Thursday, October 30, 2008

Machine Quilting Doodles

I had a busy weekend and last few days so didn't get a chance to update my blog until now. The group of hunters that always come from Cincinnati were here for the opening of pheasant season from Friday through Tuesday. They don't stay at our house but we did go out to eat with them all the nights they were here except the last night and that night they cooked for the whole gang at our house. I had to get the tables set up but they did all the cooking of the steak dinner and all the clean up too. They do that every year and is always a treat!

Our local guild had one of our members that does a lot of machine quilting give a workshop on machine quilting Saturday. It was a fun day and I learned a few things too. The swatches are what I did in class and after I got home when ever I have had a few minutes. I really like to doodle quality of doing this.

I just got two new machine quilting books this week from and tried some of the techniques and quilting patterns from them on my swatches too. I just purchased Machine Quilting Solutions by Christine Maraccini and Mastering the Art of McTavishing by Karen McTavish and are both good books. The McTavishing one has a DVD included and that is nice as I can watch Karen actually quilt her designs instead of just reading about them. It is very helpful for me as I can see exactly what she is doing and how she stitches.

My most recent quilting goal is to get comfortable with machine quilting and improve my skills as well. I love the look of machine quilting that is well done and I just don't have those skills yet but I am determined!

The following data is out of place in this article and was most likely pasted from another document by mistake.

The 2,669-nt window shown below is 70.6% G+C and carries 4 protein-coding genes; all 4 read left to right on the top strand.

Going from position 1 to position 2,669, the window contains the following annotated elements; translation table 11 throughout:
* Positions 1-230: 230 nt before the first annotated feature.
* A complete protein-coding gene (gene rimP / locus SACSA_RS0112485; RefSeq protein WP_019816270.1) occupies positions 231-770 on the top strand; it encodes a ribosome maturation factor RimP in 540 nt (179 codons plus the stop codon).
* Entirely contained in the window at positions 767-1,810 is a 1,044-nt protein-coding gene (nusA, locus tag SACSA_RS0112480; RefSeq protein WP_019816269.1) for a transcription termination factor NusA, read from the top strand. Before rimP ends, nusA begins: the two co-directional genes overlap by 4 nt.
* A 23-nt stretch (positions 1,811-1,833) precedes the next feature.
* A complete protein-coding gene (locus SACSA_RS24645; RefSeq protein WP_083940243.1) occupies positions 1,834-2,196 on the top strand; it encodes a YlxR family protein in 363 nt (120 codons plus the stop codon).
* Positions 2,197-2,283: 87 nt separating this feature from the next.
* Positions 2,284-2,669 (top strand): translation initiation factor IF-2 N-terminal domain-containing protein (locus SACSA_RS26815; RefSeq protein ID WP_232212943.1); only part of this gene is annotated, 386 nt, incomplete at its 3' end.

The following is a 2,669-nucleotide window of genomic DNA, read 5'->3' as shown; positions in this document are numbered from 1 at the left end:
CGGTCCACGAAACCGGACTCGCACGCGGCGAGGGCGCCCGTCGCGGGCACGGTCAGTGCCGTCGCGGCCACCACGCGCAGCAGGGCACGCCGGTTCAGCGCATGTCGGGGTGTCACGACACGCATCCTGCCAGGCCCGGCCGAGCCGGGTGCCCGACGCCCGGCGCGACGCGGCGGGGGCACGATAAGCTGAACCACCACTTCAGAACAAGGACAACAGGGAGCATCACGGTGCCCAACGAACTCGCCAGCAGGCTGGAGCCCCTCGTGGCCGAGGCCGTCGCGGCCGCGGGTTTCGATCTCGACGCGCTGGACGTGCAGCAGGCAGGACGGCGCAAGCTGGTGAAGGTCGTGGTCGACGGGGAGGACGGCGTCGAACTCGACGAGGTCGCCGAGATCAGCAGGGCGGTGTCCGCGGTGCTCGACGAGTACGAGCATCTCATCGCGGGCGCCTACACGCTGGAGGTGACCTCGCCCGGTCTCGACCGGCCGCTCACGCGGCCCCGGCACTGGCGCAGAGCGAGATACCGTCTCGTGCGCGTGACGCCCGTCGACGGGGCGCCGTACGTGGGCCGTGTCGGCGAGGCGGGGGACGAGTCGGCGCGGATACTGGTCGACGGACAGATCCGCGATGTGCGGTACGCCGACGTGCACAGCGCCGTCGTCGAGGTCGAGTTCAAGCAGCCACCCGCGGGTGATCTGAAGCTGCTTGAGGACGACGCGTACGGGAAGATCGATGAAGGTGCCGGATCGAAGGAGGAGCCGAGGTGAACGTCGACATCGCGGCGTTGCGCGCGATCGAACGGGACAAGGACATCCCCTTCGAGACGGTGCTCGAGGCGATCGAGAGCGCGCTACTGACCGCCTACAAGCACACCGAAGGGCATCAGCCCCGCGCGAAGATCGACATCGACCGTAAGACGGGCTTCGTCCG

I did try different threads on Saturday so marked the type of thread near each type. As you can see I need lots of practice.

John is back to harvesting corn but I have not been needed the last few days to run the grain cart since we have an extra guy helping now. John is so pleased with the bu/acre he is getting this year. Much better than any recent years harvest. It is good that there are more bu. to sell but it also means more bu. to store. We will be having to haul more into the local elevator this year as our bins won't hold it all and I am guessing everyone else will be too. This means long lines and long waits for the trucks to unload and that is never fun.
We did get a hard freeze several days in a row so all the flowers are gone now as are the tomato plants, etc. I always hate to have the flowers die for the year as the colorful flowers are always so pretty.
Need to get back to practicing.......

Friday, October 24, 2008

Value Study

Weather Report - today it is NOT raining and the sun is peeking out!!! Now for the fields to dry out so we can get back to combining the corn. We missed the snow that came down west of us thank goodness, but did get over 2" of rain so the soil is supersaturated now. Our daughter reported it was a real mess on their county roads with the 3" of snow on top of very wet, rain soaked roads.

I have been steadily working on the first of my tessellated leaf quilts. Have all the (3/4" finished) blocks stitched for the first one and have them pinned to my flannel board. (Paper does not stick to flannel- ha, ha!) Anyway - what a disappointment. The values are too close on some of the fabrics and the design disappears. I thought I had a good value distribution but guess it was just color. I neglected to check it out with the green and red plastic value finders I have before I started stitching. Took a black and white photo this morning and you can really see what I mean by a mushy mess!